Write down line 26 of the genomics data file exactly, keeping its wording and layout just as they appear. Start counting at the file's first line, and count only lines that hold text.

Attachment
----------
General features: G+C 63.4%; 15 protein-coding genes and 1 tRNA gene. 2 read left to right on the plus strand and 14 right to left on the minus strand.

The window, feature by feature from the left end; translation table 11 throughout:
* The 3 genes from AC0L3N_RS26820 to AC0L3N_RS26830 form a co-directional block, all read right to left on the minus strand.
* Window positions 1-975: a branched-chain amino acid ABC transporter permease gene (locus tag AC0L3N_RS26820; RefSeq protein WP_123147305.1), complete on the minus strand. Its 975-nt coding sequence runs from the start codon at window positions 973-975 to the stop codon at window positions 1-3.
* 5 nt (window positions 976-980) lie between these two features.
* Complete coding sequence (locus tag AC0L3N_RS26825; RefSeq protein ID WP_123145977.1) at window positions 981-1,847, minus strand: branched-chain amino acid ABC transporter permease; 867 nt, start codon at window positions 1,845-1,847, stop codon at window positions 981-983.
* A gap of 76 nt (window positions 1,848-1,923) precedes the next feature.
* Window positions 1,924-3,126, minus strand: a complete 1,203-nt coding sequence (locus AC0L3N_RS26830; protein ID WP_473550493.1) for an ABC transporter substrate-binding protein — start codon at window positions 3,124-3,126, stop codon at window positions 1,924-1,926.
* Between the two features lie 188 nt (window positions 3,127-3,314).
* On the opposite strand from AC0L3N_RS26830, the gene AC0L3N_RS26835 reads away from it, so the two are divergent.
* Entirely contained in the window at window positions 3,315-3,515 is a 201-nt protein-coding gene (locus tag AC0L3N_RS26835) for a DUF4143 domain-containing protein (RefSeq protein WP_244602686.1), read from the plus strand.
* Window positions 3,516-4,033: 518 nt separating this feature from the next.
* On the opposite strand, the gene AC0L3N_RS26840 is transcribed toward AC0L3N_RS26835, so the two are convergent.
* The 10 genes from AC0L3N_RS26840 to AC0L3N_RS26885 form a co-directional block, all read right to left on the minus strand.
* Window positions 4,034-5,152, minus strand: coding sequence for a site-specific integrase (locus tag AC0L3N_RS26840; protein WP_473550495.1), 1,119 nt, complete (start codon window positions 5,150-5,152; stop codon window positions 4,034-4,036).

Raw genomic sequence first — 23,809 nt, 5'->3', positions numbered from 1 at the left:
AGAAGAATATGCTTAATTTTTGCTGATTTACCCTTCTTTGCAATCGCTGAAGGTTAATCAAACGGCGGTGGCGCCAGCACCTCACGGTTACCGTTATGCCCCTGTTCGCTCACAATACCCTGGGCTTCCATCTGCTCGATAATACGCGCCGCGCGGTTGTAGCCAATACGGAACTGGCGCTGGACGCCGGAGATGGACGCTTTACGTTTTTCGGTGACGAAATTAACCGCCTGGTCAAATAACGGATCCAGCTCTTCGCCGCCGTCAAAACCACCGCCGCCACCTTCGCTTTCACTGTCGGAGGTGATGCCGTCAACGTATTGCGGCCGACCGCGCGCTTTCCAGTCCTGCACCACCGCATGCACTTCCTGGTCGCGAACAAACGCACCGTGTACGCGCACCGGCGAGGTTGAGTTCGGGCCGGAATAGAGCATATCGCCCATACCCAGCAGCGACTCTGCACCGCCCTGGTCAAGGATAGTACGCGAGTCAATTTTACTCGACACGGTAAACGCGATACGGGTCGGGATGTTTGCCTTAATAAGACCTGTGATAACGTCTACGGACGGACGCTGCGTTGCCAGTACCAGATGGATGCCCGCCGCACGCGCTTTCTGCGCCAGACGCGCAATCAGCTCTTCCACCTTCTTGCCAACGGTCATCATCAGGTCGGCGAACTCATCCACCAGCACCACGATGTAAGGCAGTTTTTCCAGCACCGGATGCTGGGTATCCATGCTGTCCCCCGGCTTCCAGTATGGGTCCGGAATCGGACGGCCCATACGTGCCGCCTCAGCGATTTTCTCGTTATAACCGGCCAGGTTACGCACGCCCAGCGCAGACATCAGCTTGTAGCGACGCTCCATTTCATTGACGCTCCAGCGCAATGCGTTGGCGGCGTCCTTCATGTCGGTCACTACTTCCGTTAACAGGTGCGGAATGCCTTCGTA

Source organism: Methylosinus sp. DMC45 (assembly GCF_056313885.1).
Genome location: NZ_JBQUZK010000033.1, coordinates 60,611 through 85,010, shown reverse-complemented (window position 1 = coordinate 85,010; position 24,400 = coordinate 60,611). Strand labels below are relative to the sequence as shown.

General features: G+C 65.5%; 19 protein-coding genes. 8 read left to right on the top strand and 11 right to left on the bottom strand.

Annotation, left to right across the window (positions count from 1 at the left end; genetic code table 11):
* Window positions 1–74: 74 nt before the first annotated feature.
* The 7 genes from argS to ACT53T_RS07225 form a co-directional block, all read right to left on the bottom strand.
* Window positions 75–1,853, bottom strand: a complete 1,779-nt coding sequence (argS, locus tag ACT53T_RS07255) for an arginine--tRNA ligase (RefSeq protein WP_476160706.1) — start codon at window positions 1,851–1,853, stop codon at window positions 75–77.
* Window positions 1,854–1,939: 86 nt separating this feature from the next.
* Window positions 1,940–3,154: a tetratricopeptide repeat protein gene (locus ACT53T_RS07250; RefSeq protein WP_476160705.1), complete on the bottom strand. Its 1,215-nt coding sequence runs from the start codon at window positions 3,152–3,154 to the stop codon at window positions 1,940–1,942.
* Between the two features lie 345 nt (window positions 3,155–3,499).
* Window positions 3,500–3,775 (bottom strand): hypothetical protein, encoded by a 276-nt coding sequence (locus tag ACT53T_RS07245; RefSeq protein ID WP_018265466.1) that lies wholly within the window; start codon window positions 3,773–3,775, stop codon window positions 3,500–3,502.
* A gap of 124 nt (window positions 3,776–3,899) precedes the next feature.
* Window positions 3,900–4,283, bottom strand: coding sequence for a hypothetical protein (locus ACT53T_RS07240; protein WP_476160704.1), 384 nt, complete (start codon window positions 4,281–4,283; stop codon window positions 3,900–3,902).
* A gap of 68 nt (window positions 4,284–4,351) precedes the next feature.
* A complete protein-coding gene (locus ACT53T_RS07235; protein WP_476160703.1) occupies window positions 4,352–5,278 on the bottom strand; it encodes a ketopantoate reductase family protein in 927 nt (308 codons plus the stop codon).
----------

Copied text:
* Window positions 1,940–3,154: a tetratricopeptide repeat protein gene (locus ACT53T_RS07250; RefSeq protein WP_476160705.1), complete on the bottom strand. Its 1,215-nt coding sequence runs from the start codon at window positions 3,152–3,154 to the stop codon at window positions 1,940–1,942.